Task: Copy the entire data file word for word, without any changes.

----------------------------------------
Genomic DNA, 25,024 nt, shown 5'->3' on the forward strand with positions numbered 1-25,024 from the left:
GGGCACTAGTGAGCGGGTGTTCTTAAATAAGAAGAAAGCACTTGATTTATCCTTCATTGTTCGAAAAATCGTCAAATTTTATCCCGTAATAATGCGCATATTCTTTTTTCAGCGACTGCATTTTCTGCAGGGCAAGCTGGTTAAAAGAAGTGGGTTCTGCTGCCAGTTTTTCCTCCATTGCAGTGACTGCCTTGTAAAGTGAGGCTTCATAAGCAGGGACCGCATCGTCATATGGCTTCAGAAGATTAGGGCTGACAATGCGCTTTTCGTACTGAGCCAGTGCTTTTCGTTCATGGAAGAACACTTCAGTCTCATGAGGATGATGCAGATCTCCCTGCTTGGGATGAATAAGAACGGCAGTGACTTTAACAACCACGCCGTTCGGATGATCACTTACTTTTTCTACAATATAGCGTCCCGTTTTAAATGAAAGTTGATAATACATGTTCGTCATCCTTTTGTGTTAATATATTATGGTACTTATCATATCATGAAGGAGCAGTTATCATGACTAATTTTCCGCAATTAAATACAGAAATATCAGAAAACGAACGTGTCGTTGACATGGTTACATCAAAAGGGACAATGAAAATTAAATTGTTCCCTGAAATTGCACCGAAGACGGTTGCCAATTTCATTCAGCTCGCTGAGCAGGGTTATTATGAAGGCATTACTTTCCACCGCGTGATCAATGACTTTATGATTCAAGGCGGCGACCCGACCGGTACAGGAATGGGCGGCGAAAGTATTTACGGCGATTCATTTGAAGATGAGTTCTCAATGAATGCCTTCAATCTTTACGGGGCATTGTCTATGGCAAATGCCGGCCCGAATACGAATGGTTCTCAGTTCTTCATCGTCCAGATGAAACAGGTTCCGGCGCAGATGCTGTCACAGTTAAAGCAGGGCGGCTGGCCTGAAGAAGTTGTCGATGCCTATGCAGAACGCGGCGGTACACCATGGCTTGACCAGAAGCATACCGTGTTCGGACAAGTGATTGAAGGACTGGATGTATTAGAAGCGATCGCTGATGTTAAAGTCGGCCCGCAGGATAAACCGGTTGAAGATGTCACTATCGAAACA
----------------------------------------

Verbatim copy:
Genomic DNA, 25,024 nt, shown 5'->3' on the forward strand with positions numbered 1-25,024 from the left:
GGGCACTAGTGAGCGGGTGTTCTTAAATAAGAAGAAAGCACTTGATTTATCCTTCATTGTTCGAAAAATCGTCAAATTTTATCCCGTAATAATGCGCATATTCTTTTTTCAGCGACTGCATTTTCTGCAGGGCAAGCTGGTTAAAAGAAGTGGGTTCTGCTGCCAGTTTTTCCTCCATTGCAGTGACTGCCTTGTAAAGTGAGGCTTCATAAGCAGGGACCGCATCGTCATATGGCTTCAGAAGATTAGGGCTGACAATGCGCTTTTCGTACTGAGCCAGTGCTTTTCGTTCATGGAAGAACACTTCAGTCTCATGAGGATGATGCAGATCTCCCTGCTTGGGATGAATAAGAACGGCAGTGACTTTAACAACCACGCCGTTCGGATGATCACTTACTTTTTCTACAATATAGCGTCCCGTTTTAAATGAAAGTTGATAATACATGTTCGTCATCCTTTTGTGTTAATATATTATGGTACTTATCATATCATGAAGGAGCAGTTATCATGACTAATTTTCCGCAATTAAATACAGAAATATCAGAAAACGAACGTGTCGTTGACATGGTTACATCAAAAGGGACAATGAAAATTAAATTGTTCCCTGAAATTGCACCGAAGACGGTTGCCAATTTCATTCAGCTCGCTGAGCAGGGTTATTATGAAGGCATTACTTTCCACCGCGTGATCAATGACTTTATGATTCAAGGCGGCGACCCGACCGGTACAGGAATGGGCGGCGAAAGTATTTACGGCGATTCATTTGAAGATGAGTTCTCAATGAATGCCTTCAATCTTTACGGGGCATTGTCTATGGCAAATGCCGGCCCGAATACGAATGGTTCTCAGTTCTTCATCGTCCAGATGAAACAGGTTCCGGCGCAGATGCTGTCACAGTTAAAGCAGGGCGGCTGGCCTGAAGAAGTTGTCGATGCCTATGCAGAACGCGGCGGTACACCATGGCTTGACCAGAAGCATACCGTGTTCGGACAAGTGATTGAAGGACTGGATGTATTAGAAGCGATCGCTGATGTTAAAGTCGGCCCGCAGGATAAACCGGTTGAAGATGTCACTATCGAAACA